500th Anniversary of the Reformation: Who is remembering? and why?

StephenBrowncropped-300x300The year 2017 marks the 500th anniversary of Martin Luther’s promulgation of his 95 Theses. Commemorated worldwide as the beginning of the Reformation, this event was both the result of, and a catalyst for wider-ranging social, political, and religious developments. The waves from Wittenberg reached far beyond the borders of Germany, marking not only what became the Lutheran tradition but also the wider Christian community, including the Roman Catholic Church, whose identity was forged in this 16th-century confrontation.

“What does it mean to look at the events century from the perspective of women as active participants? Were Luther’s anti-Jewish writings…aberrations of his later years, or…a central element of his theological thought?”

Meanwhile, the Reformation was an event embedded in global history, coinciding with changes in trading patterns and economic activity, the confrontation between the Ottoman and Hapsburg empires, the beginnings of the colonization of the Americas, Africa and Asia, and the “Christianization” of Europe, reflected in the expulsion of Muslims and Jews from the Iberian Peninsula.  Anniversaries such as that of the Reformation prompt the question “What is being remembered?” What does it mean to look at the events century from the perspective of women as active participants? Were Luther’s anti-Jewish writings, which exercised such a nefarious role, especially in his German homeland in the 20th century, aberrations of his later years, or, as some researchers now suggest, a central element of his theological thought?  Commemorations also prompt us to ask, “Who is remembering?” and why. Only in 1617 did the publication of Luther’s 95 Theses a century earlier begin to be celebrated as the foundational event of the Lutheran Reformation, amid a looming conflict with the Catholic powers that would erupt the following year in the Thirty Years’ War. Since then, Reformation anniversaries have often been moulded by contemporary interests and concerns, prompting the reflection: how will future historians look back on the 2017 commemoration?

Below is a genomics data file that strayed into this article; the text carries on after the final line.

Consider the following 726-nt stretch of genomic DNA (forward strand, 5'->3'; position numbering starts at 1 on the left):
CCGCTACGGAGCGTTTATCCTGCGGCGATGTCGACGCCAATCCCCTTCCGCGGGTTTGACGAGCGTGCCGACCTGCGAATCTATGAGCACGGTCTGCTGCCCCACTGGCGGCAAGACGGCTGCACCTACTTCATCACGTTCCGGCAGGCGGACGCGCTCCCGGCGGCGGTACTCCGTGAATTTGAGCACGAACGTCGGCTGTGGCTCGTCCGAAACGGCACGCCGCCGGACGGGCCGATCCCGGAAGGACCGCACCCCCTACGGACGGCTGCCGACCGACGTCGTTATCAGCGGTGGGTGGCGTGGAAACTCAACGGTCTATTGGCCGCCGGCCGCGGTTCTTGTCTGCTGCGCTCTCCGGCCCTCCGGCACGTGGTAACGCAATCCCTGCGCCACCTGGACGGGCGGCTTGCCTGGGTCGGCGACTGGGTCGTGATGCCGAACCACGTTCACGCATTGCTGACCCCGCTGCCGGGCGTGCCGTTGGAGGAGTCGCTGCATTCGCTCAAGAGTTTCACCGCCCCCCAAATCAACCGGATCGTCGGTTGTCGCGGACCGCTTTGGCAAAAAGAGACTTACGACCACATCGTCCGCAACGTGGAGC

* Dr Stephen G. Brown is editor of The Ecumenical Review published by Wiley on behalf of the World Council of Churches (www.oikoumene.org).

 

Read the issue on the Reformation from The Ecumenical Review